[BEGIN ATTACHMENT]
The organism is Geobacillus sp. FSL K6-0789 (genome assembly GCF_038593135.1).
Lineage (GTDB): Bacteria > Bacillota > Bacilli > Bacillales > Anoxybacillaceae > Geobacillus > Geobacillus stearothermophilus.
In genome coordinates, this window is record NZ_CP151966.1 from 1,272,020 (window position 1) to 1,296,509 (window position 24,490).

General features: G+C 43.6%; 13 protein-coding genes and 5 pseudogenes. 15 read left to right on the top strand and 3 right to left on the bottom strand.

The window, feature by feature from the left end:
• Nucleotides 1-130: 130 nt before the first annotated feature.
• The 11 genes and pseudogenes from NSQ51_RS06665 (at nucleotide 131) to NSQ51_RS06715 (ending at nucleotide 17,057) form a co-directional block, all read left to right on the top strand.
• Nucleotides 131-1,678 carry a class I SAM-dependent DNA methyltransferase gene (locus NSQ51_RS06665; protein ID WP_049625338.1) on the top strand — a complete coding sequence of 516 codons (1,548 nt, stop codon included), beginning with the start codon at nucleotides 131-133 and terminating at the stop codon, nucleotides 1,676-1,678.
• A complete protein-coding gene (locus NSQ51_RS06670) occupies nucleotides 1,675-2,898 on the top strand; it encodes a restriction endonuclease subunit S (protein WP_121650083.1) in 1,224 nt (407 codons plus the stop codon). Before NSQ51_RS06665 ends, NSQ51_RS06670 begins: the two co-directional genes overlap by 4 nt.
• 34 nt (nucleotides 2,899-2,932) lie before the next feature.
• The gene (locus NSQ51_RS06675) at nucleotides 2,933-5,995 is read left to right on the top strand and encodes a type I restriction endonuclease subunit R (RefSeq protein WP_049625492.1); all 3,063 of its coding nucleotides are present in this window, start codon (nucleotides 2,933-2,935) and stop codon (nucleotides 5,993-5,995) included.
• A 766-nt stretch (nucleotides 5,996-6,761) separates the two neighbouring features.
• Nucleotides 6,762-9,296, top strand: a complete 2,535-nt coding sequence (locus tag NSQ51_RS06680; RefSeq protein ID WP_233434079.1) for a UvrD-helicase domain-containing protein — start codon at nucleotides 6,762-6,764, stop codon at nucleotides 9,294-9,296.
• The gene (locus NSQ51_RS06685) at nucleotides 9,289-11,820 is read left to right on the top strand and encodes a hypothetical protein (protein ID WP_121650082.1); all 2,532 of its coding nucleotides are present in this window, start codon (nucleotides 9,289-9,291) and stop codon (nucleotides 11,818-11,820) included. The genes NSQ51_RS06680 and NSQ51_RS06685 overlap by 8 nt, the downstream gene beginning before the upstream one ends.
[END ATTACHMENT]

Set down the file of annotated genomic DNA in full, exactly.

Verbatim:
The organism is Geobacillus sp. FSL K6-0789 (genome assembly GCF_038593135.1).
Lineage (GTDB): Bacteria > Bacillota > Bacilli > Bacillales > Anoxybacillaceae > Geobacillus > Geobacillus stearothermophilus.
In genome coordinates, this window is record NZ_CP151966.1 from 1,272,020 (window position 1) to 1,296,509 (window position 24,490).

General features: G+C 43.6%; 13 protein-coding genes and 5 pseudogenes. 15 read left to right on the top strand and 3 right to left on the bottom strand.

The window, feature by feature from the left end:
• Nucleotides 1-130: 130 nt before the first annotated feature.
• The 11 genes and pseudogenes from NSQ51_RS06665 (at nucleotide 131) to NSQ51_RS06715 (ending at nucleotide 17,057) form a co-directional block, all read left to right on the top strand.
• Nucleotides 131-1,678 carry a class I SAM-dependent DNA methyltransferase gene (locus NSQ51_RS06665; protein ID WP_049625338.1) on the top strand — a complete coding sequence of 516 codons (1,548 nt, stop codon included), beginning with the start codon at nucleotides 131-133 and terminating at the stop codon, nucleotides 1,676-1,678.
• A complete protein-coding gene (locus NSQ51_RS06670) occupies nucleotides 1,675-2,898 on the top strand; it encodes a restriction endonuclease subunit S (protein WP_121650083.1) in 1,224 nt (407 codons plus the stop codon). Before NSQ51_RS06665 ends, NSQ51_RS06670 begins: the two co-directional genes overlap by 4 nt.
• 34 nt (nucleotides 2,899-2,932) lie before the next feature.
• The gene (locus NSQ51_RS06675) at nucleotides 2,933-5,995 is read left to right on the top strand and encodes a type I restriction endonuclease subunit R (RefSeq protein WP_049625492.1); all 3,063 of its coding nucleotides are present in this window, start codon (nucleotides 2,933-2,935) and stop codon (nucleotides 5,993-5,995) included.
• A 766-nt stretch (nucleotides 5,996-6,761) separates the two neighbouring features.
• Nucleotides 6,762-9,296, top strand: a complete 2,535-nt coding sequence (locus tag NSQ51_RS06680; RefSeq protein ID WP_233434079.1) for a UvrD-helicase domain-containing protein — start codon at nucleotides 6,762-6,764, stop codon at nucleotides 9,294-9,296.
• The gene (locus NSQ51_RS06685) at nucleotides 9,289-11,820 is read left to right on the top strand and encodes a hypothetical protein (protein ID WP_121650082.1); all 2,532 of its coding nucleotides are present in this window, start codon (nucleotides 9,289-9,291) and stop codon (nucleotides 11,818-11,820) included. The genes NSQ51_RS06680 and NSQ51_RS06685 overlap by 8 nt, the downstream gene beginning before the upstream one ends.